Monthly Archives: October 2010

Cover of October 2010

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Table of Contents of October 2010

1. Cover story

Rare and not rare earth

2. Economy outlook

Executive summary of China Monetary Policy Report Quarter Two, 2010

3. Financial strategy

Bank of China announces 2010 first three quarters results

4. Legal spotlight

China welcomes WTO’s final ruling on Sino-U.S. poultry dispute

5. Point of interest

Taiwan Cycling Festival to be held from 2011 onward

6. Portrait

China’s Central Banker

7. Remark from editor

No more beautiful trap

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Rare and not rare earth

With the recent dispute of rare earth in focus, it is a good time to look back at China’s mineral resource policy issued in the December of 2003 by the State Council.

China’s Policy on Mineral Resources (2003)

Foreword

  Mineral resources are an important part of natural resources, and an important material foundation for the development of human society. Great achievements have been obtained in the survey and development of China’s mineral resources in the past five decades since the founding of New China. A great number of mineral resources have been verified, and a fairly complete system for the supply of mineral products has been established, providing an important guarantee for the sustained, rapid and healthy development of the Chinese economy. At present, over 92% of the country’s primary energy, 80% of the industrial raw and processed materials and more than 70% of the agricultural means of production come from mineral resources.

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Executive summary of China Monetary Policy Report Quarter Two, 2010

In the first half of 2010 the Chinese economy generally performed well and was proceeding in the direction intended by the macroeconomic management policies.

Consumption picked up rapidly; investment growth moderated but remained high; foreign trade experienced a fast rebound; the contributions of consumption, investment, and exports to economic development were more balanced; both industrial output and corporate profits went up by a large margin and the Consumer Price Index (CPI) edged up slightly. In the first half of the year, China’s Gross Domestic Product (GDP) stood at 17.3 trillion yuan, up 11.1 percent year on year. The Consumer Price Index (CPI) rose year on year by 2.6 percent. Continue reading

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Bank of China announces 2010 first three quarters results

Bank of China Limited (“BOC”: Hong Kong Stock Exchange stock code: 3988; Shanghai Stock Exchange stock code: 601988) announced its 2010 third quarter results on 27 October. According to International Financial Reporting Standards (“IFRS”), in the first three quarters of 2010, BOC recorded a profit after tax of RMB82.96 billion, an increase of 27.48% compared with the same period of 2009. The Bank achieved profit attributable to equity holders of RMB79.24 billion, an increase of 27.70% compared with the same period of 2009. As at 30 September 2010, The Bank’s total assets amounted to RMB10.10 trillion, an increase of 15.43% compared with the prior year-end, exceeding RMB10 trillion for the first time. Continue reading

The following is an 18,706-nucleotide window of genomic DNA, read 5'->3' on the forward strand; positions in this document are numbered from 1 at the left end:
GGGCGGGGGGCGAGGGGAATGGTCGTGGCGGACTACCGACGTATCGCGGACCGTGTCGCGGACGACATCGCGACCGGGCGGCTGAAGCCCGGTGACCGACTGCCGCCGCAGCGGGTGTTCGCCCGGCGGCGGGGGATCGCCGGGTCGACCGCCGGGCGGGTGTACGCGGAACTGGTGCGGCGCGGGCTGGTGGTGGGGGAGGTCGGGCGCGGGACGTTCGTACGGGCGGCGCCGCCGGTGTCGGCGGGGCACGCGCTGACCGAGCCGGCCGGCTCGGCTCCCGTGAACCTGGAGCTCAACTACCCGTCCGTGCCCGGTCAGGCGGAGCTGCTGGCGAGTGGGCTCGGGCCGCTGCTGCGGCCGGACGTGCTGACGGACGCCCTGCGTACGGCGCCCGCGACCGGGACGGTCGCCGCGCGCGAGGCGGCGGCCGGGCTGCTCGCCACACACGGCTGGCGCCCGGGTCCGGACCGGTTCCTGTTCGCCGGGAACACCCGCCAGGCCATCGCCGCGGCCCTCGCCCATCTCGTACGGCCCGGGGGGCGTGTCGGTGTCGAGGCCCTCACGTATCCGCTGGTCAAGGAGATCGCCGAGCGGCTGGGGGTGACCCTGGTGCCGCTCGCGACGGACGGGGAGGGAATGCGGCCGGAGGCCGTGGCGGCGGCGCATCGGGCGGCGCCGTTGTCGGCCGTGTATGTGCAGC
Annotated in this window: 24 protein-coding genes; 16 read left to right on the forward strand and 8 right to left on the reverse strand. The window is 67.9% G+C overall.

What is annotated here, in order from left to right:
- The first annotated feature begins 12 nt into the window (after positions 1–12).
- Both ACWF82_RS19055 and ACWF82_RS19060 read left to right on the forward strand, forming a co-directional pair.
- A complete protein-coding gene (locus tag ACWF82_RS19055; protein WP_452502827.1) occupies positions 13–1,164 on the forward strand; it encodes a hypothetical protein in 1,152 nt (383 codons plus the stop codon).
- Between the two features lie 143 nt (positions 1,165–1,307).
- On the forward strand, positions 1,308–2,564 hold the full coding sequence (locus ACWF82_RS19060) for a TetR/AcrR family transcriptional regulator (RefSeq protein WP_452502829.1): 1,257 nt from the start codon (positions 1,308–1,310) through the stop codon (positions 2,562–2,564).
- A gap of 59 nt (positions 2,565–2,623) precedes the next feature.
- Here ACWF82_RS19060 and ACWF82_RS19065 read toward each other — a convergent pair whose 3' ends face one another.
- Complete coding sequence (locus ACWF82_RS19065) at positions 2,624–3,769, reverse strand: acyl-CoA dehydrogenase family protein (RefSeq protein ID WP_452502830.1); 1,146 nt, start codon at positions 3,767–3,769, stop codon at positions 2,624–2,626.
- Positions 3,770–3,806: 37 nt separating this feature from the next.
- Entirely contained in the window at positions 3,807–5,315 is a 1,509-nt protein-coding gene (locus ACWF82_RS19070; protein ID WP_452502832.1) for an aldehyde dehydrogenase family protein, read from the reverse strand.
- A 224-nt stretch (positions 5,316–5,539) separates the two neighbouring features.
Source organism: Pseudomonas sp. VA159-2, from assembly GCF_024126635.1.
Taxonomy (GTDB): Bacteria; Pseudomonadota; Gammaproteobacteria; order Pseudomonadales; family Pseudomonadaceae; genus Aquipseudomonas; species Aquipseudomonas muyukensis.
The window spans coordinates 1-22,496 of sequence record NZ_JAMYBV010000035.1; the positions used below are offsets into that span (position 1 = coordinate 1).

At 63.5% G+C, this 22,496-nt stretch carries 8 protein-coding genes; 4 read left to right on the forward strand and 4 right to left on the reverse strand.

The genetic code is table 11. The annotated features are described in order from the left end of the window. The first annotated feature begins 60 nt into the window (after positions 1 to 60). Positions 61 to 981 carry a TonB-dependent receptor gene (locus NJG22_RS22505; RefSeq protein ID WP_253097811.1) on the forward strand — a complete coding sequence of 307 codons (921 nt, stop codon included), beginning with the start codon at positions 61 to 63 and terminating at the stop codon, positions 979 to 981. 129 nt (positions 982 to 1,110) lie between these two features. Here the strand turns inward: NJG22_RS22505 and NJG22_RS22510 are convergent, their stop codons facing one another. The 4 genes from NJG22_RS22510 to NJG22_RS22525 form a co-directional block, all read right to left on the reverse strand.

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China welcomes WTO’s final ruling on Sino-U.S. poultry dispute

The Dispute Settlement Body (DSB) of WTO adopted on October 25, 2010 the panel report (WT/DS392/R) which was circulated on 29 September 2010. Continue reading

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Taiwan Cycling Festival to be held from 2011 onward

Taiwan’s Premier Wu Den-yih on Oct. 7 called for 2011 to be the first year that a regular Taiwan Cycling Festival is held to encourage the healthy habit of bicycling among the Taiwan public, as well as to help raise the island’s international profile. Continue reading

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China’s Central Banker

Zhou Xiaochuan, Governor of People’s Bank of China (PBC). He was born in 1948 and is married to Li Ling who runs the treaty and laws department of China’s Ministry of Commerce. Zhou graduated from Beijing Chemical Engineering Institute in 1975 and received Ph.D in economic systems engineering from Tsinghua University in 1985. Continue reading

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No more beautiful trap

 Cheming Yang

Typhoon Megi certainly made headlines of the Chinese circle in October. Megi was not projected to hit Taiwan at first. As fate should have it, interactions between Megi and monsoon weather patterns brought heavy rainfall to Taiwan, and torrential rains led to deadly landslides. According to the press, as of October 24, floods and landslides had killed as many as 31 people in this island. Unfortunately, most of these casualties happened in the scenic Suhua Highway along the east coast of Taiwan and to tourists. As a matter of fact, there is still a busload of about 20 mainland Chinese missing at this very moment. Continue reading

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